Flynn Steps Down As National Security Adviser

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After controversy over his alleged connections with Russia, National Security Advisor Michael Flynn has resigned from his position, CNN initially reported. In the meantime, the current National Security Council chief of staff, Keith Kellogg, will be taking over as acting head of the National Security Council, POLITICO reported.

Flynn's resignation followed accounts that the Justice Department had reportedly warned the president's team last month that Flynn could potentially be blackmailed by Russians. The former national security advisor had allegedly misrepresented his communications with Russia's Ambassador to the U.S. Sergey Kislyak to President Donald Trump's administration, according to CNN.

A transcript of Flynn's December conversation with the Russian ambassador, which he allegedly told Vice President Mike Pence was "limited to small talk and holiday pleasantries," was examined by the White House, Trump administration officials reportedly told The New York Times. Following this, Flynn allegedly wrote in his resignation letter, "I inadvertently briefed the Vice President-elect and others with incomplete information regarding my phone calls with the Russian ambassador. I have sincerely apologized to the President and the Vice President, and they have accepted my apology," CNN reported.

Contradictory reports on Flynn's status had come from the White House before his resignation: On Monday White House counselor Kellyanne Conway told MSNBC that "General Flynn does enjoy the full confidence of the president." On the other hand, White House Press Secretary Sean Spicer was more cautious, telling POLITICO, "The president is evaluating the situation … He's getting input, he's looking at the situation."

And on Feb. 8, the day before The Washington Post published a report alleging Flynn and the Russian ambassador had discussed sanctions, Flynn twice denied having done so. Then, on Thursday, his spokesman alternatively said "that while he had no recollection of discussing sanctions, he couldn't be certain that the topic never came up."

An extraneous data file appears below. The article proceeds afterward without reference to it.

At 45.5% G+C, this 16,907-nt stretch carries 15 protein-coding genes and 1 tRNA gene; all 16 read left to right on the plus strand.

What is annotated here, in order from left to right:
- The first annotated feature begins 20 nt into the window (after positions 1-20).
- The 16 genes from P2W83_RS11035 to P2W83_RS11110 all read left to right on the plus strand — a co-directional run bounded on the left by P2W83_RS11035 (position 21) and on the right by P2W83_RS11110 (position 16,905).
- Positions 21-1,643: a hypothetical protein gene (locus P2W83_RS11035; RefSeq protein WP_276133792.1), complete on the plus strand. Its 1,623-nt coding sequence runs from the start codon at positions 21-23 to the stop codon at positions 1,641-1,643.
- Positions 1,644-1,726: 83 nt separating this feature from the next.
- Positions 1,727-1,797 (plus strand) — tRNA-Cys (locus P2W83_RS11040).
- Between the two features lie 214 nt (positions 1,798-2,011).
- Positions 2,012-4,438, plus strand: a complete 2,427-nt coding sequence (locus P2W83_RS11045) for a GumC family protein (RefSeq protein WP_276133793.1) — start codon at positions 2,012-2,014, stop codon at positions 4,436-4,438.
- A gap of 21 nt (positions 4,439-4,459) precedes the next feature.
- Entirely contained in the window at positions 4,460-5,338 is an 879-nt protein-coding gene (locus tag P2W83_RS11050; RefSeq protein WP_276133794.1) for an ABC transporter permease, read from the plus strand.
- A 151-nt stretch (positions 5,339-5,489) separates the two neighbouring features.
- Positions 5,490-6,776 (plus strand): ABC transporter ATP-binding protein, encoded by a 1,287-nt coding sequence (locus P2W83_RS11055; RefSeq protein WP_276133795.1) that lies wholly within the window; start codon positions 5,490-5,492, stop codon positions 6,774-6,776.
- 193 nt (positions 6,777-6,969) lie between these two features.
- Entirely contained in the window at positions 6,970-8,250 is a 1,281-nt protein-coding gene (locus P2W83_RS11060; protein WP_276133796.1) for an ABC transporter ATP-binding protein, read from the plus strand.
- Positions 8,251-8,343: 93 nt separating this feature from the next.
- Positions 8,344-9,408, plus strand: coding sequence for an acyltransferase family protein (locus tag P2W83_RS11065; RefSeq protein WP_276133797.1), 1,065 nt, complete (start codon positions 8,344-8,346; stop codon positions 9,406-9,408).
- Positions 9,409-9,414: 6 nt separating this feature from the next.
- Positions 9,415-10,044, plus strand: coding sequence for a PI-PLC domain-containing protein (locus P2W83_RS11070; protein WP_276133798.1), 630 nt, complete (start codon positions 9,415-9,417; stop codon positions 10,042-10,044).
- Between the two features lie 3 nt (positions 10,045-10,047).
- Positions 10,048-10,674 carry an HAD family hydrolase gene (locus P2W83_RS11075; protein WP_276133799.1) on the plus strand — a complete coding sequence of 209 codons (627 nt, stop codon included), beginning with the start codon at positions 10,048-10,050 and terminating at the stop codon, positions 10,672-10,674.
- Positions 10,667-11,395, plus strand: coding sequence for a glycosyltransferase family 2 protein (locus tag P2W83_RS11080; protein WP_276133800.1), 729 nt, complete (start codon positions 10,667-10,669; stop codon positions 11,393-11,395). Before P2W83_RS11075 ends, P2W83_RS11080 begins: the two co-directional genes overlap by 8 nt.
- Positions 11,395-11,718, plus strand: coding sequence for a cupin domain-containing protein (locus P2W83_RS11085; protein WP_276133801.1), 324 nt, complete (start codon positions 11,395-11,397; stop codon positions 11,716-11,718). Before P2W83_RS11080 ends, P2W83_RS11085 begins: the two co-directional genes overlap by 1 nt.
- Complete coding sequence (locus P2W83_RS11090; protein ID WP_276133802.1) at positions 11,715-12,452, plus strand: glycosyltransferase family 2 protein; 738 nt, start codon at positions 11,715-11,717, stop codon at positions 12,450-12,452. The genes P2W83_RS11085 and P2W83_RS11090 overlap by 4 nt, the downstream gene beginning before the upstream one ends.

This isn't the first time Flynn's relations with Russia came under scrutiny; in 2015, Flynn was paid to attend the anniversary celebration of Russia Today, a Kremlin-controlled TV network, The New York Times reported. Despite Flynn's following of protocol by notifying the Defense Intelligence Agency of his presence at the event, some senior agency officials reportedly told the Times they were "surprised" by footage of the banquet, during which Flynn was seated next to Russian President Vladimir Putin.

Before Flynn's resignation became public, House Minority Leader Nancy Pelosi told POLITICO in a statement that his "conduct was alarming enough before his secret communications with Russians were exposed. Now, we have a national security adviser who cannot be trusted not to put Putin before America."

Flynn had a different take on his conduct in his resignation letter, writing:

Throughout my over thirty three years of honorable military service, and my tenure as the National Security Advisor, I have always performed my duties with the utmost of integrity and honesty to those I have served, to include the President of the United States.

Flynn, the former head of the Defense Intelligence Agency, is the shortest-serving national security advisor, having held the position for under a month. Retired Gen. David Petraeus is scheduled to meet Trump at the White House, leading some to speculate that he may replace Flynn, POLITICO reported.